Observing the Passing Scene

06.06.11 | Cecil Van Houten | Comments[6]

A few random thoughts...

Made it past that whole Harold Camping ‘end of the world’ thing – I picked a good week to go amillenial.

If you’re into politics (as I am) you’ve noticed that things are getting more interesting, especially in places like Iowa where the caucuses will be held in just eight short months.  The Republican field is up to nine ‘official’ candidates now, including a bathroom remodeler from Houston named Vern Wuensche (win-she).  I can see the bumper stickers now…“Flush Obama, Vote Wuensche!”  My friends in Des Moines tell me it’s already too late to book a hotel there, not that anyone who isn’t in the media would want to book a hotel in Des Moines.  In January.  When the average temperature is 22 degrees.  And there’s snow.  Lots of snow. 

I buy cheap shampoo.  Always have.  I go by the color and the smell.  Just bought a bottle of VO5 ‘volumizing’ shampoo; I don’t know if my hair’s any cleaner but it’s definitely louder.

One of our granddaughters had her spring music concert the other night.  4th grade band.  I was never in band in school but I was studying piano at that age.  I remember spring recitals and the anxiety they produced.  Some of these kids looked a little anxious too but every blow produced a note.  It wasn’t always the right note, but at that age it’s enough to be producing noise even if you’re not quite making music.

I had the privilege of participating in two significant events recently; the wedding of a good friend’s daughter and the 80th birthday celebration of a man who I deeply respect.  It’s important to recognize milestones in life, the defining events that mark accomplishment and inspire hope.  Plus there was cake.

Balance in ministry is important but even more important is recognizing the need for balance.  Too often a ministry is personality-driven or focused so strongly in one area that it fails to fully develop in all the areas that matter.  The result is a kind of organizational atrophy that festers underneath the surface.  While things may appear healthy and balanced to onlookers, the reality is far from the appearance.  That’s why so many ministries need a pastor, not an evangelist.  Both have their place.  But if all the emphasis is placed on evangelism and little on pastoral care you end up with a church full of spiritual infants.  You may be making converts but you’re not making Christians.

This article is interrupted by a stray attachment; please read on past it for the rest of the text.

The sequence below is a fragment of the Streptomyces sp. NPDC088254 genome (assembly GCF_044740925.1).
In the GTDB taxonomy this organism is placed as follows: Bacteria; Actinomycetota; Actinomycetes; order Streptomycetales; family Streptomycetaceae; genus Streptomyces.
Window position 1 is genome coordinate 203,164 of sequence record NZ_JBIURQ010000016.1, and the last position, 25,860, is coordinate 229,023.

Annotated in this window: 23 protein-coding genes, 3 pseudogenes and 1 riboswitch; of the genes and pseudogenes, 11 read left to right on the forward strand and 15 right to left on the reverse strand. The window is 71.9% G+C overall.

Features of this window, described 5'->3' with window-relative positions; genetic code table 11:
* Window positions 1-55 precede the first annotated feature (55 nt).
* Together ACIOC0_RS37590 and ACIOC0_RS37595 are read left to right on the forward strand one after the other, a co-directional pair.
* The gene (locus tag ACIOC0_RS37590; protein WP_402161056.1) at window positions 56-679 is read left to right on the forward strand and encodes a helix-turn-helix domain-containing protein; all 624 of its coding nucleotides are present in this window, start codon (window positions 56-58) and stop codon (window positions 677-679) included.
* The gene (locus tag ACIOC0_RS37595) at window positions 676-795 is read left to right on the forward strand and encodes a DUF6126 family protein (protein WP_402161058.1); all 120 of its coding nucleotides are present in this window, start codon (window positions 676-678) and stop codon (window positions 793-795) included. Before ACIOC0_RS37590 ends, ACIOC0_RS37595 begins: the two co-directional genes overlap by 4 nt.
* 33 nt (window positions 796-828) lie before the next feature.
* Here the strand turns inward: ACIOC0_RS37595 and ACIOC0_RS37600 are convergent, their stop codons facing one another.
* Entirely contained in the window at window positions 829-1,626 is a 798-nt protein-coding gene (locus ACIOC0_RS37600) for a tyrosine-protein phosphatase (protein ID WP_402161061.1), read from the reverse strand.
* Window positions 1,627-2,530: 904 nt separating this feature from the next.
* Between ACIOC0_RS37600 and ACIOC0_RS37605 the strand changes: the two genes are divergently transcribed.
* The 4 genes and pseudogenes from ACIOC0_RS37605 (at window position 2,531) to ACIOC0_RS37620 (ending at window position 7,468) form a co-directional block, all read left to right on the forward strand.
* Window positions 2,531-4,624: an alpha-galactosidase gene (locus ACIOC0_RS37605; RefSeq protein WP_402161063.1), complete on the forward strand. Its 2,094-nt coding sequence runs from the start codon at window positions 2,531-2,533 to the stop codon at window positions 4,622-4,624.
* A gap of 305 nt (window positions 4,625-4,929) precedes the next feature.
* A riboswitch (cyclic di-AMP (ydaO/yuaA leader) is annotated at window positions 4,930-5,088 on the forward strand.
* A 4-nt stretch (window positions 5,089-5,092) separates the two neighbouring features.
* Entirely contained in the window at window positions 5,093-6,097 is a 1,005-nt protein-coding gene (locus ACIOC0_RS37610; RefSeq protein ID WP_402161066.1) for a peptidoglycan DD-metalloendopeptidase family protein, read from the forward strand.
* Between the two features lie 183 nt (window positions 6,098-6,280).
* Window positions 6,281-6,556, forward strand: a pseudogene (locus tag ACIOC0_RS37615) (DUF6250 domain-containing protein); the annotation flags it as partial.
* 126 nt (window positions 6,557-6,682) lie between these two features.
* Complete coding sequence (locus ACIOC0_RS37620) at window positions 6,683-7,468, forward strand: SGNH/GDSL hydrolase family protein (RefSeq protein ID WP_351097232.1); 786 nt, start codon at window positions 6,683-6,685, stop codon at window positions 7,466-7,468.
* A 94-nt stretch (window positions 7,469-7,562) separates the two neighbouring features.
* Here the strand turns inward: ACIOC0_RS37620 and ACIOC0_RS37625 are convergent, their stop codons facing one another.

We receive prayer requests every day via phone calls, the internet, email and regular mail.  Mary, our prayer coordinator, collects and distributes them to the staff for prayer.  Some days it’s very hard to read through them because of the seriousness of the situations; multiple layers of problems and life-threatening or life-altering circumstances.  The enormity of need brings tears to your eyes. 

One that came in this week really spoke to me.  “I am concerned about so many of my loved ones.  I get discouraged and wonder if God is really there for me.  Please pray for them and for me - that I would trust His word and not in my feelings.” (Anonymous)

In this instance, the concern is for loved ones.  But it could be health issues, broken relationships, the loss of a job or financial pressure.  We hear about babies born with congenital medical issues, people wrestling with addiction, families struggling with aging parents who are suffering the long goodbye of Alzheimer’s and teenagers tragically killed in car accidents.  Let alone suicide.